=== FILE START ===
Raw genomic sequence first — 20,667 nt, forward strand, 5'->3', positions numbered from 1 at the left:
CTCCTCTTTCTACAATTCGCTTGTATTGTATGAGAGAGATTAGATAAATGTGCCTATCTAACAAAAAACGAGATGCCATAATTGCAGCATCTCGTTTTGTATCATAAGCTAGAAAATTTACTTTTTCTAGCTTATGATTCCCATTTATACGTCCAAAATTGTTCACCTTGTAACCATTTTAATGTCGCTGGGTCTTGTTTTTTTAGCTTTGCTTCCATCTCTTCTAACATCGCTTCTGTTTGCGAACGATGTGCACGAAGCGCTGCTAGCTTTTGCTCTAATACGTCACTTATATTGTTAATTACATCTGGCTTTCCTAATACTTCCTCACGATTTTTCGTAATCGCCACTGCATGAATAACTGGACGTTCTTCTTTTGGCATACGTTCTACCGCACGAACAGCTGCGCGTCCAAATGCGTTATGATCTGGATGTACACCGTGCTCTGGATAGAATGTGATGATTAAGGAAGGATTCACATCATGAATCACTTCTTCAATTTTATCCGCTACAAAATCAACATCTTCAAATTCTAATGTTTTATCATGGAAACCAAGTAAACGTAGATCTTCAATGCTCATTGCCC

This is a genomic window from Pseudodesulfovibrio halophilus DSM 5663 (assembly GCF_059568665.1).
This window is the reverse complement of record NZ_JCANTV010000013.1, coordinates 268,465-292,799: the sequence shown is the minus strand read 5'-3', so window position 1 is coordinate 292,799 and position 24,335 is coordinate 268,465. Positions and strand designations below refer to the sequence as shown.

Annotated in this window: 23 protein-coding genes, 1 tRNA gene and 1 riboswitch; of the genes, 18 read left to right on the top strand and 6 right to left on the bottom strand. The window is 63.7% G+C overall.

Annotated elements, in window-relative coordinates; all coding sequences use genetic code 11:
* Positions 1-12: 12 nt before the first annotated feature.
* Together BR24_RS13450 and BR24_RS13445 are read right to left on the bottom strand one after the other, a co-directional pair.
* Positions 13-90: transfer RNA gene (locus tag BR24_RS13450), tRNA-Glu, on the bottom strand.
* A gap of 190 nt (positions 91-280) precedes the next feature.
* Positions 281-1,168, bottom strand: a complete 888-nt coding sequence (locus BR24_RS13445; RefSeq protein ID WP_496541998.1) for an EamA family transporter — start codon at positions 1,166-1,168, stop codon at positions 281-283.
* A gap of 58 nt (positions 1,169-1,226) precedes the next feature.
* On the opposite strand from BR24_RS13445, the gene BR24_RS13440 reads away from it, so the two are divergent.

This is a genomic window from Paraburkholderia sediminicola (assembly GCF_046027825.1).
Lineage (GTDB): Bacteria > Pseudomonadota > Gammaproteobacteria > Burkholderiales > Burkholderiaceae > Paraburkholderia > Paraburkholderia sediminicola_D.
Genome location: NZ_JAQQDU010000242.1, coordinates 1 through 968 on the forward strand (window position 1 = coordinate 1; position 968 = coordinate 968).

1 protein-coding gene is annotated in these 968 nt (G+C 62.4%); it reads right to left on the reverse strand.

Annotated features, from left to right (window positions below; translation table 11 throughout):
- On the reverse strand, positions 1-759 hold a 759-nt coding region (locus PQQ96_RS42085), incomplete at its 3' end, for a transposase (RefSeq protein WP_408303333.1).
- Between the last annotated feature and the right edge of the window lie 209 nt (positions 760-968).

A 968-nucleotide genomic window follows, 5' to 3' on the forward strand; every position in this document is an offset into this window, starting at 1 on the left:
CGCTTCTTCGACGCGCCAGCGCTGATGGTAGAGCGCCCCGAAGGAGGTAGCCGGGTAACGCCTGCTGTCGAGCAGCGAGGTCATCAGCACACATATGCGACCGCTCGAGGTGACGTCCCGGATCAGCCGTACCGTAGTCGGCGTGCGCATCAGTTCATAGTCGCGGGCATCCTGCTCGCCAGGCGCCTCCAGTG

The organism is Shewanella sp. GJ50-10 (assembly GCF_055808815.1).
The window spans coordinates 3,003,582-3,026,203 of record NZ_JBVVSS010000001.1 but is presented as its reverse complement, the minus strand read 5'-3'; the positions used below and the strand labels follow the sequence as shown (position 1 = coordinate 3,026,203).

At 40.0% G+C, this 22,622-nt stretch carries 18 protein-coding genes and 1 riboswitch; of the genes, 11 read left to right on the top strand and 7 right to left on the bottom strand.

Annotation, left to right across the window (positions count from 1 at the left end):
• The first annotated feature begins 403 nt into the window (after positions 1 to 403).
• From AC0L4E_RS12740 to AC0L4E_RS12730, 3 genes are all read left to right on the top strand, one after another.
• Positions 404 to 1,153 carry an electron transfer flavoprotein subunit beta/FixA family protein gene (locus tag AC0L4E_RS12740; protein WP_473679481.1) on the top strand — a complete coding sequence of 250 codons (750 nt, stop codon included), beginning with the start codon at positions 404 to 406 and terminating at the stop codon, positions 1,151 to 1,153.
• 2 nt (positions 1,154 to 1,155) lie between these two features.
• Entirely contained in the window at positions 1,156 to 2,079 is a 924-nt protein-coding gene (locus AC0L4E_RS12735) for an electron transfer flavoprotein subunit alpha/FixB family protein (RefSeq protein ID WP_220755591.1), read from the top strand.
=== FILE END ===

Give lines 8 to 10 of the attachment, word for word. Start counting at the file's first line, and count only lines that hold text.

* Together BR24_RS13450 and BR24_RS13445 are read right to left on the bottom strand one after the other, a co-directional pair.
* Positions 13-90: transfer RNA gene (locus tag BR24_RS13450), tRNA-Glu, on the bottom strand.
* A gap of 190 nt (positions 91-280) precedes the next feature.